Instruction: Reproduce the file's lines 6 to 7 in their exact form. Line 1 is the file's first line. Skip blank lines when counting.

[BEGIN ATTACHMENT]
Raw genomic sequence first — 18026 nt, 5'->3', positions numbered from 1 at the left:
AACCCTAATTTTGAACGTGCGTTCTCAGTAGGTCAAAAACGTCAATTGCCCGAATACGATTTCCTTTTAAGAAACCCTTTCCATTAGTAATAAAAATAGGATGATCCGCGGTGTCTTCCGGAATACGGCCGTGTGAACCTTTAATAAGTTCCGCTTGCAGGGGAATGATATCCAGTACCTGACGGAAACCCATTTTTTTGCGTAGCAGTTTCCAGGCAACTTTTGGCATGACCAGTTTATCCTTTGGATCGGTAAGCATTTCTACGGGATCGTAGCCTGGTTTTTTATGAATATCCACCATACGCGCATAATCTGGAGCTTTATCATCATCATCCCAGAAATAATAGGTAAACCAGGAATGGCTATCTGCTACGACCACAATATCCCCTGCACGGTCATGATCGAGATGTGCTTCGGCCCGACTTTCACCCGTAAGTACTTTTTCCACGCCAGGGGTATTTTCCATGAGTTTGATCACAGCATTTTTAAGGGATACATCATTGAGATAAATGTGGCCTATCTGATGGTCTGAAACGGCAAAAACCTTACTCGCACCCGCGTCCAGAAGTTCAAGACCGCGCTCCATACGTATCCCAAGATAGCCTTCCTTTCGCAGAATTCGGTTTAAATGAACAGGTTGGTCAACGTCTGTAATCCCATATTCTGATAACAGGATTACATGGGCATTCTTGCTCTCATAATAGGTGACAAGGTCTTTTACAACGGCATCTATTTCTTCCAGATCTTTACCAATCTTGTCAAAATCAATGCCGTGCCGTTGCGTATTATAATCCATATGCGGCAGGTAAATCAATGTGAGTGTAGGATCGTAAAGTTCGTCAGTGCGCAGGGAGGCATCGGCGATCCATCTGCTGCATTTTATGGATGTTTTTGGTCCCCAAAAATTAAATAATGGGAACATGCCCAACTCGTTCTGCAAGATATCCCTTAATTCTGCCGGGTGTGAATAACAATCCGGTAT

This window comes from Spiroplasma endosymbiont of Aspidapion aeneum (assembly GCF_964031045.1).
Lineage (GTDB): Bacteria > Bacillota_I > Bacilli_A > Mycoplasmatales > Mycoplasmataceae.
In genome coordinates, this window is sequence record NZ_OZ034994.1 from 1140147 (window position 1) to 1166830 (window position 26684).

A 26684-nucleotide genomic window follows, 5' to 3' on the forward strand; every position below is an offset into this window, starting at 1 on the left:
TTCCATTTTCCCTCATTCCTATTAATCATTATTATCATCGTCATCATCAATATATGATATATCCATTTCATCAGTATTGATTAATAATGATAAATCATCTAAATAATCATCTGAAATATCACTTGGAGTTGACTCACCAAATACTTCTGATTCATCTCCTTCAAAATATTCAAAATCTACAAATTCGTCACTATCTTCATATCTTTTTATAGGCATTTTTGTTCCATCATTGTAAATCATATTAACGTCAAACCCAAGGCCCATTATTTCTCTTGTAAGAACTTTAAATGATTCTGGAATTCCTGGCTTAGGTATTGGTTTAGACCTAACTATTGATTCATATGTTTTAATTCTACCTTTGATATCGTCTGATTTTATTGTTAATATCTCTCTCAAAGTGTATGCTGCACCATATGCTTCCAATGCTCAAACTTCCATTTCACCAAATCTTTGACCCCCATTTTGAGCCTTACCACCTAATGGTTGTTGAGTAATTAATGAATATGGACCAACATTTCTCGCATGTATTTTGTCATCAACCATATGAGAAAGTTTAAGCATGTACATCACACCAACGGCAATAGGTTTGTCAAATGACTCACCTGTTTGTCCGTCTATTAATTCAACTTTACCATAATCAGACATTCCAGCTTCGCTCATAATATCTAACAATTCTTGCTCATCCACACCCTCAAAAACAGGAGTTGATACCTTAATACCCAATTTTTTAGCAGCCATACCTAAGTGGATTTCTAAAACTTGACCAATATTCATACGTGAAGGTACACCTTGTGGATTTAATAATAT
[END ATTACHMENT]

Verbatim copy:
A 26684-nucleotide genomic window follows, 5' to 3' on the forward strand; every position below is an offset into this window, starting at 1 on the left:
TTCCATTTTCCCTCATTCCTATTAATCATTATTATCATCGTCATCATCAATATATGATATATCCATTTCATCAGTATTGATTAATAATGATAAATCATCTAAATAATCATCTGAAATATCACTTGGAGTTGACTCACCAAATACTTCTGATTCATCTCCTTCAAAATATTCAAAATCTACAAATTCGTCACTATCTTCATATCTTTTTATAGGCATTTTTGTTCCATCATTGTAAATCATATTAACGTCAAACCCAAGGCCCATTATTTCTCTTGTAAGAACTTTAAATGATTCTGGAATTCCTGGCTTAGGTATTGGTTTAGACCTAACTATTGATTCATATGTTTTAATTCTACCTTTGATATCGTCTGATTTTATTGTTAATATCTCTCTCAAAGTGTATGCTGCACCATATGCTTCCAATGCTCAAACTTCCATTTCACCAAATCTTTGACCCCCATTTTGAGCCTTACCACCTAATGGTTGTTGAGTAATTAATGAATATGGACCAACATTTCTCGCATGTATTTTGTCATCAACCATATGAGAAAGTTTAAGCATGTACATCACACCAACGGCAATAGGTTTGTCAAATGACTCACCTGTTTGTCCGTCTATTAATTCAACTTTACCATAATCAGACATTCCAGCTTCGCTCATAATATCTAACAATTCTTGCTCATCCACACCCTCAAAAACAGGAGTTGATACCTTAATACCCAATTTTTTAGCAGCCATACCTAAGTGGATTTCTAAAACTTGACCAATATTCATACGTGAAGGTACACCTTGTGGATTTAATAATAT